Naturalization Oath in Pomona

So my naturalization oath day finally arrived.   It in Pomona, which is about 60 miles from here, and they said to arrive at 12:30.  So I set off around 11, and arrived around12 (unusually clear traffic for LA).   When you arrive it’s pretty much a case of follow the signs.  There was a huge queue of cars at the gate (gate 17, not 14 as they listed on the note), and they charge $9 for parking.

Then just follow the streams of people into the fairground, it was quite a long walk (about half a mile total), and I’m glad it was not too hot.


Then we are separated out into “Future Citizens” and “Family and Friends”.   I joined the “Future Citizens” line (click any of these photos for big versions)

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Eventually we all get inside, there’s a bunch of tables where they take away your green card (gone forever!) and write a number on your appointment letter.

Then we were given small American flags and sat down, and waited for the ceremony to begin.  This seems to take rather a long time, and I think we actually start around 1:30.

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That’s the last photo I took.  If you look in the upper left you can see a small area for family and friends to view the ceremony.  I think that space is very limited, crowded standing room only, and a lot of people ended up outside.   The ceremony started with some calling to order (seing as how it was actually a court, with a Judge and all).   Pretty much the first thing we did was stand a take the oath:

I hereby declare, on oath, that I absolutely and entirely renounce and abjure all allegiance and fidelity to any foreign prince, potentate, state or sovereignty, of whom or which I have heretofore been a subject or citizen; that I will support and defend the Constitution and laws of the United States of America against all enemies, foreign and domestic; that I will bear true faith and allegiance to the same; that I will bear arms on behalf of the United States when required by the law; that I will perform noncombatant service in the armed forces of the United States when required by the law; that I will perform work of national importance under civilian direction when required by the law; and that I take this obligation freely without any mental reservation or purpose of evasion; so help me God.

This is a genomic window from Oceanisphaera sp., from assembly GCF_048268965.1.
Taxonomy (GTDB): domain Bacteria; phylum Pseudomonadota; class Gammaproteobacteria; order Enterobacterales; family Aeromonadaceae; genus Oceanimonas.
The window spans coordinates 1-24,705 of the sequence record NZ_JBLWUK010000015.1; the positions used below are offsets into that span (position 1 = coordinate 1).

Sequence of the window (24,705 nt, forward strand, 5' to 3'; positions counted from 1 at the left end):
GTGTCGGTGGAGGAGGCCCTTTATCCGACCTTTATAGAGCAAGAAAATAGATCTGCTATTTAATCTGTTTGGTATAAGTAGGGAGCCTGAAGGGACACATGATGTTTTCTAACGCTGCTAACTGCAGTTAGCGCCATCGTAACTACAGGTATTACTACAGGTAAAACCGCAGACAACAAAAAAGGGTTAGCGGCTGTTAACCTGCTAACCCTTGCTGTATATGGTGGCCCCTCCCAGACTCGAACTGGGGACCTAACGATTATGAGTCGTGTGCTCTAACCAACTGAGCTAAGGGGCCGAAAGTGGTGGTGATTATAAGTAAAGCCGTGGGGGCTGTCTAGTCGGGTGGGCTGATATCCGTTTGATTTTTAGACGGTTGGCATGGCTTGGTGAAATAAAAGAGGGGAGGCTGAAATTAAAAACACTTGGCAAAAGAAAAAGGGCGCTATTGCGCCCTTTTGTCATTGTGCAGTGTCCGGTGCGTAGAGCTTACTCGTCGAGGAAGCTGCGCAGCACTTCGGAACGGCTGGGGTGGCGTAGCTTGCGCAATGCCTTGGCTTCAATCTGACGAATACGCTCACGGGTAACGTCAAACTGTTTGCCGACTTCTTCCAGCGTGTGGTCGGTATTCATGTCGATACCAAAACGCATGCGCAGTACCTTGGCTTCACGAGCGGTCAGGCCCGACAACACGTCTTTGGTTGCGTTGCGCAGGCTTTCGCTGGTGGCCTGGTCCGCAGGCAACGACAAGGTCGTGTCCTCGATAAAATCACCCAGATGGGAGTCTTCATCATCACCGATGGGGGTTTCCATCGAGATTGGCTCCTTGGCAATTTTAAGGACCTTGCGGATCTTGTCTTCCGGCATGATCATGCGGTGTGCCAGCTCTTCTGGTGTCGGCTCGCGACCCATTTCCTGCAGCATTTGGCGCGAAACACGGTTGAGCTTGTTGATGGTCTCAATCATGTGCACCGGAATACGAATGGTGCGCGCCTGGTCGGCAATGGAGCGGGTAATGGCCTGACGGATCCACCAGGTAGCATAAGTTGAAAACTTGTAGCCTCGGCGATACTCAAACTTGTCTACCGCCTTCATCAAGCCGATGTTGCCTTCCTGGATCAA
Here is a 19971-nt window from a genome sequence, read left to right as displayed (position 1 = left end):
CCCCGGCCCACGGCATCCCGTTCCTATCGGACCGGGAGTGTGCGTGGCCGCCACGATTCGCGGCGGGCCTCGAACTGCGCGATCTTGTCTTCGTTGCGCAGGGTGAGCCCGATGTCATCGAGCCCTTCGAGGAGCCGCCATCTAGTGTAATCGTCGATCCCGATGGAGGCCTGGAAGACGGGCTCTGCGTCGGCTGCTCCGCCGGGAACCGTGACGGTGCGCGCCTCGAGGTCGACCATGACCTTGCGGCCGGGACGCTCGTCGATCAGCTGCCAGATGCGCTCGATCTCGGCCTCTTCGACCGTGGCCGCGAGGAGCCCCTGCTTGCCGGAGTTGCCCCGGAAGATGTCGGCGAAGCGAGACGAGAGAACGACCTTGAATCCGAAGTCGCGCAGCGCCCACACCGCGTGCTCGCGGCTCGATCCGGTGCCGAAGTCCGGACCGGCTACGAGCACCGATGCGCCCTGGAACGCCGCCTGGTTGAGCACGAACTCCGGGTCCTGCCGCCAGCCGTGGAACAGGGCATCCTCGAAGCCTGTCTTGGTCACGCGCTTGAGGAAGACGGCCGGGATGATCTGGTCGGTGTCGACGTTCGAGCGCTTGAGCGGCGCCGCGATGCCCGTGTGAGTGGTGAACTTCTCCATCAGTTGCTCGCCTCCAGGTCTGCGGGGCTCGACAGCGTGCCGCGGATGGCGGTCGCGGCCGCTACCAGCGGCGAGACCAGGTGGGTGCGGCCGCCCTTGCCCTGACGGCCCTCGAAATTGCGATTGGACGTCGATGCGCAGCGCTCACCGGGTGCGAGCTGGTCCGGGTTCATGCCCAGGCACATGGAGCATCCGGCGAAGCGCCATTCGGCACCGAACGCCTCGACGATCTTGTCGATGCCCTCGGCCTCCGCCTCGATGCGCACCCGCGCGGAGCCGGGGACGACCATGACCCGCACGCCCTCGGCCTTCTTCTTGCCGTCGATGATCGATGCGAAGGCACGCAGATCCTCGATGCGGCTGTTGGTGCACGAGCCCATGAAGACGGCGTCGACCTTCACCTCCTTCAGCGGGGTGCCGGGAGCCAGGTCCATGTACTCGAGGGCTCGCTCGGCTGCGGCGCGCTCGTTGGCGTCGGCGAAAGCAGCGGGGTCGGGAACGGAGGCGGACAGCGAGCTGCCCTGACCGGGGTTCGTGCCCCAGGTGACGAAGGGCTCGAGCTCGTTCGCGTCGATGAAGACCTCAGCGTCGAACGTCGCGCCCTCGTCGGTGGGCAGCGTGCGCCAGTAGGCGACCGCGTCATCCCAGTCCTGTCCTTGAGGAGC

This was done by the Judge reading it out a bit at a time, and everyone (3500 people) repeating it.   This was not so simple, as the sound system was terrible, and it was hard to hear what he was saying, especially with words like “abjure” and “potentate” in there.  Still, we got through it, and then everyone clapped and waved their flags.

Next someone gave a speech, which I think was about the history, honor, and responsibility of being an American citizen.  Unfortunately I was only able to hear one word in ten.

Next they played us a video of Lee Greenwood singing “God bless the USA“, set to a montage of images of America – Steel Mills, Mountains, Birds, Oceans, People, etc.   This seemed a little asecular to me, but what can you do.

We then pledge allegiance to the flag, sang the national anthem, and that was the ceremony over.   We were shuffled back to the tables where we went the the table number we were given earlier to collect our certificates.

A that point you are done and can leave.   But I chose to go and apply for a passport in the next building.   This took another hour, with the long line.  Plus they take away your certificate (will be mailed back later), and you are technically not allowed to make a copy of it, so you will be left without evidence of citizenship during that time, except for the reciept they give you, and the letters you had from earlier.  Passports take 2-4 weeks, so although I’m a fully legal American citizen now (feels a bit odd writing that), the process is not quite over.

[Update:  My passport arrived in three weeks, with the certificate mailed separately]